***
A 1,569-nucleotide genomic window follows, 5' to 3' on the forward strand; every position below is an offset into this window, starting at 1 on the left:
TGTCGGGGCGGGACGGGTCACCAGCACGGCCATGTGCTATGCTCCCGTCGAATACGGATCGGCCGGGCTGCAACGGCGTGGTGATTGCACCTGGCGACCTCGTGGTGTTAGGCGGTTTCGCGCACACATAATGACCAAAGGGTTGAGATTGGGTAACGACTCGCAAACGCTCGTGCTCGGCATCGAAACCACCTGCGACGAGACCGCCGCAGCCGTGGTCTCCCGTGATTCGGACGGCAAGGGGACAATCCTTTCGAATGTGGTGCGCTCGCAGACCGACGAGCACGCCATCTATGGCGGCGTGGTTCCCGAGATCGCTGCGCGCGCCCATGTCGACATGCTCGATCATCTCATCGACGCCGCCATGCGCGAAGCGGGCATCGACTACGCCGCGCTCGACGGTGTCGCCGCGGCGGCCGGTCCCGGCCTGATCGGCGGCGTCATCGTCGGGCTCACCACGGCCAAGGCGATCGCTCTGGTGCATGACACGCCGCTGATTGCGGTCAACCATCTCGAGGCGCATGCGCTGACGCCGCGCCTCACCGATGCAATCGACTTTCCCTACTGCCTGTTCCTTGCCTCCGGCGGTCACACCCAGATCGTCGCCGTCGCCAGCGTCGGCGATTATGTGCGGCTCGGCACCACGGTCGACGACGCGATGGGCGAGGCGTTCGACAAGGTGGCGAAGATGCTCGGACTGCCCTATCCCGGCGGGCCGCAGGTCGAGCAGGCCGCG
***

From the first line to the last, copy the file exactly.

A 1,569-nucleotide genomic window follows, 5' to 3' on the forward strand; every position below is an offset into this window, starting at 1 on the left:
TGTCGGGGCGGGACGGGTCACCAGCACGGCCATGTGCTATGCTCCCGTCGAATACGGATCGGCCGGGCTGCAACGGCGTGGTGATTGCACCTGGCGACCTCGTGGTGTTAGGCGGTTTCGCGCACACATAATGACCAAAGGGTTGAGATTGGGTAACGACTCGCAAACGCTCGTGCTCGGCATCGAAACCACCTGCGACGAGACCGCCGCAGCCGTGGTCTCCCGTGATTCGGACGGCAAGGGGACAATCCTTTCGAATGTGGTGCGCTCGCAGACCGACGAGCACGCCATCTATGGCGGCGTGGTTCCCGAGATCGCTGCGCGCGCCCATGTCGACATGCTCGATCATCTCATCGACGCCGCCATGCGCGAAGCGGGCATCGACTACGCCGCGCTCGACGGTGTCGCCGCGGCGGCCGGTCCCGGCCTGATCGGCGGCGTCATCGTCGGGCTCACCACGGCCAAGGCGATCGCTCTGGTGCATGACACGCCGCTGATTGCGGTCAACCATCTCGAGGCGCATGCGCTGACGCCGCGCCTCACCGATGCAATCGACTTTCCCTACTGCCTGTTCCTTGCCTCCGGCGGTCACACCCAGATCGTCGCCGTCGCCAGCGTCGGCGATTATGTGCGGCTCGGCACCACGGTCGACGACGCGATGGGCGAGGCGTTCGACAAGGTGGCGAAGATGCTCGGACTGCCCTATCCCGGCGGGCCGCAGGTCGAGCAGGCCGCG